The belt ranking system in BJJ varies in many aspect from other well-known mixed martial arts. As you advance in BJJ, you are expected to adapt your mindset as well as your technique. Once you pass your purple belt, some of the real challenges begin and expectations are set high. The brown belt comes next and is one of the final steps in rounding out your BJJ accomplishments. Here are some things to expect when you advance to a brown belt.
Under the white, blue, and purple belts, practitioners are often still in the foundational learning stages of the sport. Upon advancing to brown belt, most are expected to begin developing their own technique and style. At this point, there are very few positions that brown belts are unfamiliar with. Your own personal touches will begin being added to your moves and you will start to develop counter attacks for the more common techniques. With such advancements you will quickly discover which moves or techniques will become your “signature” ones. These moves are typically ones that you know inside and out, with a high rate of success upon using them.
One of the main takeaways from advancing to blackbelt is a shift in focus from defense to attack. In the lower rankings, most practices consist of which defense mechanisms best contest certain moves. With a brown belt, most find themselves learning attack methods and means for submission. Through the past 3 belt rankings, a strong, definitive, defense plan has been laid in place. This will support a more successful and aggressive technique for being on offensive side of the fight.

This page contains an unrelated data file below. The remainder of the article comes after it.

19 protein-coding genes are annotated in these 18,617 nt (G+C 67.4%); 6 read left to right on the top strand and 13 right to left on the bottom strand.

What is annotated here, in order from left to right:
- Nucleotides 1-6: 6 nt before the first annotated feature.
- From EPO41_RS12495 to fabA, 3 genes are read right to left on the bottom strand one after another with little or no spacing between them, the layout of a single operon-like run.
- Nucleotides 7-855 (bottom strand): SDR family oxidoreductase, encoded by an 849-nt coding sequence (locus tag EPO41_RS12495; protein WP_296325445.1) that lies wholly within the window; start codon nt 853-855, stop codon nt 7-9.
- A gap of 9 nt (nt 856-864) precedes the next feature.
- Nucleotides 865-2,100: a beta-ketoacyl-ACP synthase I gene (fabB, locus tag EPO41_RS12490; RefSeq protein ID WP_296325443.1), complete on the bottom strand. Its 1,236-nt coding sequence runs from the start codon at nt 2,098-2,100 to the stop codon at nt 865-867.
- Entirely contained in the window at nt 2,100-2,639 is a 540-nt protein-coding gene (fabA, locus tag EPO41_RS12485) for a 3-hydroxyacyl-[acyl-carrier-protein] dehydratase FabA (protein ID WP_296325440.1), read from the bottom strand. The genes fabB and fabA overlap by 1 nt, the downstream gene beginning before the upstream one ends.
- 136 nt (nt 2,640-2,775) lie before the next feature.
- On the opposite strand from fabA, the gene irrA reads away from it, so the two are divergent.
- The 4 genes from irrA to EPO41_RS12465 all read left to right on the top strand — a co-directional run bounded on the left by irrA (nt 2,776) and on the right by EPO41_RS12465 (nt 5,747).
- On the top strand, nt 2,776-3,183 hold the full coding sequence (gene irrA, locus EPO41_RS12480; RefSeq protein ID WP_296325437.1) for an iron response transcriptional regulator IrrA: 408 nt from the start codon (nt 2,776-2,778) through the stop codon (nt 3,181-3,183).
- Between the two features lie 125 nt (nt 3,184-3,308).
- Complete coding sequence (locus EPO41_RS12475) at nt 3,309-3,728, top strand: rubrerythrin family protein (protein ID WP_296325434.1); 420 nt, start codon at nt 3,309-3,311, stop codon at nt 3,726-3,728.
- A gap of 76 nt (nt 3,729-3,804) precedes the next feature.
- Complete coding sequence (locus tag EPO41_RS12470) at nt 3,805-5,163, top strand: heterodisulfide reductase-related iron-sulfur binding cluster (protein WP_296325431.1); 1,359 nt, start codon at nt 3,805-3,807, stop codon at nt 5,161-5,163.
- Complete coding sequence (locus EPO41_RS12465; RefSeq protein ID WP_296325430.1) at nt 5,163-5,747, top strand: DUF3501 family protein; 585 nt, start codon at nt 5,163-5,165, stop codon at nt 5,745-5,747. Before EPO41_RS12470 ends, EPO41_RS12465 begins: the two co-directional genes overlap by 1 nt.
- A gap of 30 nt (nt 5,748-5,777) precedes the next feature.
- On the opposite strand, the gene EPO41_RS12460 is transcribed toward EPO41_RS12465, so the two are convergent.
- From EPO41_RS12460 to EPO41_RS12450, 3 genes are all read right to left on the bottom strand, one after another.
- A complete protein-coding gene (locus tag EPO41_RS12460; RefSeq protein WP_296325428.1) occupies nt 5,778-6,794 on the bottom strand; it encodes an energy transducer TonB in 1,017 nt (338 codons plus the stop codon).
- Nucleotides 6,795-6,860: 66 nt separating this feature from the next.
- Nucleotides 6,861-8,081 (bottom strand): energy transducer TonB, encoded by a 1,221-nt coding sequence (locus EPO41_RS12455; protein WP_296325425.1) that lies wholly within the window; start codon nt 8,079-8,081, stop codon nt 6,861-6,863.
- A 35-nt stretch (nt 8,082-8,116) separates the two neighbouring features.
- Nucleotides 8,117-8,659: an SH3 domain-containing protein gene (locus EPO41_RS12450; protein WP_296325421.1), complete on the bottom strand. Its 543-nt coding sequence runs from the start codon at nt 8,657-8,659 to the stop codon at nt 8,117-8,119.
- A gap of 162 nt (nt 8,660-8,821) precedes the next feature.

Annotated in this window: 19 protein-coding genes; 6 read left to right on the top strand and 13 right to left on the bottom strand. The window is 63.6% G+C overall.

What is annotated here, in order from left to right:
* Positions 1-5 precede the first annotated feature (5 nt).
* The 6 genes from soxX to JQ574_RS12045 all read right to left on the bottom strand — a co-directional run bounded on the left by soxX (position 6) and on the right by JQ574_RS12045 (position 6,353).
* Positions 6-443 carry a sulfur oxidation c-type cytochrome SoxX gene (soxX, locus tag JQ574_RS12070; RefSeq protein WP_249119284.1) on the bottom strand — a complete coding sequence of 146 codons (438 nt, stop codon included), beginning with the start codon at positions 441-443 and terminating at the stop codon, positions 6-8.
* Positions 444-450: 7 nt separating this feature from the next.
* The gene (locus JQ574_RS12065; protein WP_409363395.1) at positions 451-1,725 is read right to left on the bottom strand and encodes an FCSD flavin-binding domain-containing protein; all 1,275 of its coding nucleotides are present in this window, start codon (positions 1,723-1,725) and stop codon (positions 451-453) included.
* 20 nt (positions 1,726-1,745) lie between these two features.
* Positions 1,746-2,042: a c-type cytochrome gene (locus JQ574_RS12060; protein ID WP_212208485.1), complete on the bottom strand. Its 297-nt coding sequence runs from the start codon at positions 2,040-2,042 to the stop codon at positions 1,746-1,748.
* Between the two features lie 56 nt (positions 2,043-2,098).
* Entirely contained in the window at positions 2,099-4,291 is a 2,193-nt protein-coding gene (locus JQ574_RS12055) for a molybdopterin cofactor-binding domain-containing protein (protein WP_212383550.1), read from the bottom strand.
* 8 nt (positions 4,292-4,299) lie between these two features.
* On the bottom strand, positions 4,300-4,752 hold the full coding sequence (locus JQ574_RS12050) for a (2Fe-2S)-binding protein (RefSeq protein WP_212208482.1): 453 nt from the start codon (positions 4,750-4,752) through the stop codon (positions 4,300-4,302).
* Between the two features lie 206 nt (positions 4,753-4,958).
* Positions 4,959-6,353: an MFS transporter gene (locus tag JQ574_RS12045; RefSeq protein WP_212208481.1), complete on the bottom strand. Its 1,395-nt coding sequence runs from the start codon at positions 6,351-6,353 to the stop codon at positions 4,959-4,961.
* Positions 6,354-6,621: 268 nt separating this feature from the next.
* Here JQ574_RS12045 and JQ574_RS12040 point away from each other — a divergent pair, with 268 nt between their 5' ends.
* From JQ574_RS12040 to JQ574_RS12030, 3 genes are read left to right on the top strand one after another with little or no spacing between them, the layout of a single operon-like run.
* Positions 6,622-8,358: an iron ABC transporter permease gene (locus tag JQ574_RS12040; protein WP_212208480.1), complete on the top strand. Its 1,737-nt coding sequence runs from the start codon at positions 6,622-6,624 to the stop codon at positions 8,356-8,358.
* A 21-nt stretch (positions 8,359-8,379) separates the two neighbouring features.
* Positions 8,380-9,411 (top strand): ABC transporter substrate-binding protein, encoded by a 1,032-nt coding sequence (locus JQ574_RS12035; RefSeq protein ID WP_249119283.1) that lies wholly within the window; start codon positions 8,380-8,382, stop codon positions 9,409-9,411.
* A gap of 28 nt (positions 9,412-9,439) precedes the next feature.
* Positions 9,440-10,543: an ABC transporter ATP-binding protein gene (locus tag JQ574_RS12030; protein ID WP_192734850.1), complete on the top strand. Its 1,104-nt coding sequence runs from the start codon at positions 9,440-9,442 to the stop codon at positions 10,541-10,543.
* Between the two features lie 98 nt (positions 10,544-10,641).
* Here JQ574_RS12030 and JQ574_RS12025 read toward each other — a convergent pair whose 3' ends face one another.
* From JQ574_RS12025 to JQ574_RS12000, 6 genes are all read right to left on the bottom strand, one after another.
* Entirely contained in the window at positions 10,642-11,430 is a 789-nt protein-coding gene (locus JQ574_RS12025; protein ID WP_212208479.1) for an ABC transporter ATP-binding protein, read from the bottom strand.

In addition to further improving your own skill set, brown belts often take on a leadership role in their designated training facility. Most practitioners realize whether or not they have a knack for teaching the sport to others around this time. BJJ is a sport of constant learning and expansion of knowledge. Once you reach the brown belt level of the sport, you have likely obtained enough knowledge to pass on to those just starting out.
When it comes time to advance to a brown belt, Jiu Jitsu has likely become a major aspect of your life. It is a part of who you are and you likely spend many hours a week training or practicing. There are goals that brown belts still have to achieve, but at this point, other pieces of your life will become integrated into your BJJ lifestyle. From diet, to exercise outside of practicing, making the sport an integral part of your everyday is bound to happen.